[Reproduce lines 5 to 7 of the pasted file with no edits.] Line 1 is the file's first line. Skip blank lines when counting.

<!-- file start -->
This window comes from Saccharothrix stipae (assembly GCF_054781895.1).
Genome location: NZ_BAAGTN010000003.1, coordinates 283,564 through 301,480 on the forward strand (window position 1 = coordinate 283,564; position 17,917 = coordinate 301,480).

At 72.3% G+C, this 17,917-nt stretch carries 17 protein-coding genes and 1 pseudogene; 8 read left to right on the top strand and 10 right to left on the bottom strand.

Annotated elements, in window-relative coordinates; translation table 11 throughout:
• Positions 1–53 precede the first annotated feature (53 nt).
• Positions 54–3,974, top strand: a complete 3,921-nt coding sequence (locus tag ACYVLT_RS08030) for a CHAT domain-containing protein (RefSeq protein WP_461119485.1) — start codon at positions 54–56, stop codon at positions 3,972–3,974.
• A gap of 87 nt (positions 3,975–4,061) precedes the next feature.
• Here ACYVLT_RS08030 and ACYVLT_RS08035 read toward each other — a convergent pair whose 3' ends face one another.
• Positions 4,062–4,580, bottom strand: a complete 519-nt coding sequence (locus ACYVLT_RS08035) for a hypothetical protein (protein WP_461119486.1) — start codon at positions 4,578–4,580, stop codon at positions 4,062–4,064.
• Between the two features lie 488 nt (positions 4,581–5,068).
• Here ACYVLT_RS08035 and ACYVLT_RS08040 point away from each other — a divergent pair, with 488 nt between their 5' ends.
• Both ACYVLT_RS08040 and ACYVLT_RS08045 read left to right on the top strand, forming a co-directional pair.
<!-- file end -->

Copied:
• Positions 1–53 precede the first annotated feature (53 nt).
• Positions 54–3,974, top strand: a complete 3,921-nt coding sequence (locus tag ACYVLT_RS08030) for a CHAT domain-containing protein (RefSeq protein WP_461119485.1) — start codon at positions 54–56, stop codon at positions 3,972–3,974.
• A gap of 87 nt (positions 3,975–4,061) precedes the next feature.